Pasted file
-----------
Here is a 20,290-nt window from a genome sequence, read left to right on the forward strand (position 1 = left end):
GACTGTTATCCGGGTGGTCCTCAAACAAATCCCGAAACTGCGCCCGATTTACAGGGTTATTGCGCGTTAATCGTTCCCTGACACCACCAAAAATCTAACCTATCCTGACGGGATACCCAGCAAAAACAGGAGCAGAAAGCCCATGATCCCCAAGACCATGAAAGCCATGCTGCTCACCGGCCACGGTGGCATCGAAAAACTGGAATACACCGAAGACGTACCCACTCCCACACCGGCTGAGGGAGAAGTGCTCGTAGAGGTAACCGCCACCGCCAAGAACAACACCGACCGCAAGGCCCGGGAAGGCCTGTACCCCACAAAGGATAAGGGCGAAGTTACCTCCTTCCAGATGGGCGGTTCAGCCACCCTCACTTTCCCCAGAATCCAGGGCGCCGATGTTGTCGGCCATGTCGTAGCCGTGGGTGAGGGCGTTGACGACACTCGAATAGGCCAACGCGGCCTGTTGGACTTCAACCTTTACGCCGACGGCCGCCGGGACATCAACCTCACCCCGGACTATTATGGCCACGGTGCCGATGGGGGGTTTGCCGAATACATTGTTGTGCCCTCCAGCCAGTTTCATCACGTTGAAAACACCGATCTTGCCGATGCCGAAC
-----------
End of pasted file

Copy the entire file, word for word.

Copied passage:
Here is a 20,290-nt window from a genome sequence, read left to right on the forward strand (position 1 = left end):
GACTGTTATCCGGGTGGTCCTCAAACAAATCCCGAAACTGCGCCCGATTTACAGGGTTATTGCGCGTTAATCGTTCCCTGACACCACCAAAAATCTAACCTATCCTGACGGGATACCCAGCAAAAACAGGAGCAGAAAGCCCATGATCCCCAAGACCATGAAAGCCATGCTGCTCACCGGCCACGGTGGCATCGAAAAACTGGAATACACCGAAGACGTACCCACTCCCACACCGGCTGAGGGAGAAGTGCTCGTAGAGGTAACCGCCACCGCCAAGAACAACACCGACCGCAAGGCCCGGGAAGGCCTGTACCCCACAAAGGATAAGGGCGAAGTTACCTCCTTCCAGATGGGCGGTTCAGCCACCCTCACTTTCCCCAGAATCCAGGGCGCCGATGTTGTCGGCCATGTCGTAGCCGTGGGTGAGGGCGTTGACGACACTCGAATAGGCCAACGCGGCCTGTTGGACTTCAACCTTTACGCCGACGGCCGCCGGGACATCAACCTCACCCCGGACTATTATGGCCACGGTGCCGATGGGGGGTTTGCCGAATACATTGTTGTGCCCTCCAGCCAGTTTCATCACGTTGAAAACACCGATCTTGCCGATGCCGAAC